Since teaching is a historically underpaid field, many elementary and public school teachers make a side income from creating and selling educational materials on sites like Teachers Pay Teachers, Pinterest, and Etsy.
For example, fourth-grade teacher Jen Regan was able to leave her teaching job in 2017 to spend more time with her young family thanks to her side-hustle-turned-business.
She was quickly able to replace her teaching income by designing and selling educational materials on Pinterest.
Many school teachers spend their own money on supplemental curriculum materials, meaning there’s a large market for affordable teaching resources online like:
- lesson plans
- worksheets and printables
- activity packs
If you’re a teacher, you have likely already created your own lesson plans or worksheets.
The same printables and slide templates you use to keep yourself organized or engage your students can be earning you a side income if you make them available for sale.
Another way to make money teaching online is to become a virtual tutor.
Online tutoring is different from teaching in that when you tutor a student, you’re helping them with a class they’re already taking.
For instance, they may need advice or feedback on a report they need to write.
Or perhaps they’re falling behind in the class and need extra individual instruction to bring them up to speed.
The average base hourly rate of online tutors, according to PayScale, is $19.65 per hour—however, many advanced or university topics can garner you a higher rate.
Depending on your education level, experience, location, and the subject matter you teach, you can expect to charge between $10 and $100 per hour.
If you’re interested in tutoring online, there are many tutoring platforms you may be able to join. The following sites can be a great jumping-off point for beginners:
Tutoring is a great choice for those who need some flexibility in their schedule but still enjoy the personal (albeit remote) interaction that teaching provides.
Becoming an Educational Writer/Editor
If tutoring or teaching directly isn’t for you, you can also earn money by writing or editing educational materials.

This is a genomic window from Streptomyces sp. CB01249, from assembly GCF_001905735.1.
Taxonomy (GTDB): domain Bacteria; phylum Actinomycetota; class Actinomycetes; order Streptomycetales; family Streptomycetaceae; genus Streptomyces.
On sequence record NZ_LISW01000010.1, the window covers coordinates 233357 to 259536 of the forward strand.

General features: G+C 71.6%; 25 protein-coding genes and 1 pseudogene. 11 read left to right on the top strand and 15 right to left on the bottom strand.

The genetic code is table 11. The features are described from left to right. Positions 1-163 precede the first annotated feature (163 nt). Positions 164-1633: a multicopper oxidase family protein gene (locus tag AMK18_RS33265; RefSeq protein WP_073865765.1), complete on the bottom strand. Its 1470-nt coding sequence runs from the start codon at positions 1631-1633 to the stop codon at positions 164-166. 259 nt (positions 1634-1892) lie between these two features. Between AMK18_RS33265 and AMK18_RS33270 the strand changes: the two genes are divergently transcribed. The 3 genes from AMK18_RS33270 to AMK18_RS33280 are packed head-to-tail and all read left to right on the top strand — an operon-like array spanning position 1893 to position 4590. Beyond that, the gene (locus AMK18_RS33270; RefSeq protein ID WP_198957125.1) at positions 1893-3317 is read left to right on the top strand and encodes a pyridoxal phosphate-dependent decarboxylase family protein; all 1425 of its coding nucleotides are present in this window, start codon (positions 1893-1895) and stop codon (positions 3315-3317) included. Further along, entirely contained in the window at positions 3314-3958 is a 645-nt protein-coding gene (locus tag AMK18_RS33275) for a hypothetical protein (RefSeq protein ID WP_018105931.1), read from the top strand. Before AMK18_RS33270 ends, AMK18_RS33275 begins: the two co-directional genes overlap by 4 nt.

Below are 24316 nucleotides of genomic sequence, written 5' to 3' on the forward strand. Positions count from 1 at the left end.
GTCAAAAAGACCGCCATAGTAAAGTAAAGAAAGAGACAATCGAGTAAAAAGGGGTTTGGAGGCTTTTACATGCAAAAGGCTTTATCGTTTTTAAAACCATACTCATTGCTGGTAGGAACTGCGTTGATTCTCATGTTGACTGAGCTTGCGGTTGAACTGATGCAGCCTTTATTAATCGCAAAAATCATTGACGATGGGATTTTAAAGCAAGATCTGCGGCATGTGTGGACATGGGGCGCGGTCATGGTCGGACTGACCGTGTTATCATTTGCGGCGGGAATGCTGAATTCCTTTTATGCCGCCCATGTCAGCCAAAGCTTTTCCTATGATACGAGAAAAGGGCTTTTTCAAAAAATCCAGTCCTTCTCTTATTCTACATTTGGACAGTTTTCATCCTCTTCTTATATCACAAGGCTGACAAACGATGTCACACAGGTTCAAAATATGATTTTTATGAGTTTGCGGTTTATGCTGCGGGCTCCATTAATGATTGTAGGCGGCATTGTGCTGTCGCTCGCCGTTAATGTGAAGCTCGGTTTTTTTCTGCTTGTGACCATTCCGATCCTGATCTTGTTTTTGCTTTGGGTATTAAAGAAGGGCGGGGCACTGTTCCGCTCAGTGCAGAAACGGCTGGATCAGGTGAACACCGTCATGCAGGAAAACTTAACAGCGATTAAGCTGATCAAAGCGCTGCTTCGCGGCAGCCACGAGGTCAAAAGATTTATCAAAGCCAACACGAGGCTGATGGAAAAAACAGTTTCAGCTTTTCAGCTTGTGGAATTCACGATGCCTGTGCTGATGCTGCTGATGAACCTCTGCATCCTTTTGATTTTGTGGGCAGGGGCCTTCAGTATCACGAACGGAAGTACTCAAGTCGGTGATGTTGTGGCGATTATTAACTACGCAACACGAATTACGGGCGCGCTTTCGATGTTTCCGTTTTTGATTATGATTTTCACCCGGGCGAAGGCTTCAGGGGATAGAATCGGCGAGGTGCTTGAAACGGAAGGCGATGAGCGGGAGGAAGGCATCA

The teaching world is always in need of writers who understand educational frameworks, trends, and curriculum needs—and those who can explain complex topics in an easily digestible way.
It’s not all about writing standardized test questions or elementary reading books, either; educational writing is as varied as any other niche.
You might help create:
- Lesson plans
- Encyclopedia entries
- Web-based lessons
- Quizzes and tests
- Enrichment booklets and articles
- Lab activities and handbooks
In order to be an educational writer in the U.S. public school system, you’ll need to have a handle on publishers’ guidelines.
Most require you to be intimately familiar with The Chicago Manual of Style and be able to write consistently at your audience’s grade level.
You’ll also need to follow the publisher’s guidelines meticulously since most educational materials are carefully outlined ahead of time to match state curriculum standards and educational trends.
Creating an Online Course
Finally, another excellent way to make money teaching online is by creating an online course.
This option has a high potential for income; in fact, there are many online teachers who earn thousands per month by selling online courses alone.
In 2017, Teachable compiled data from more than 100,000 of its users and found that it is not uncommon for online course creators to sell $50,000 to $75,000 in online courses within the first couple of years.
Many course instructors create multiple courses in order to ramp up revenue—however, that is not absolutely necessary to earn an income.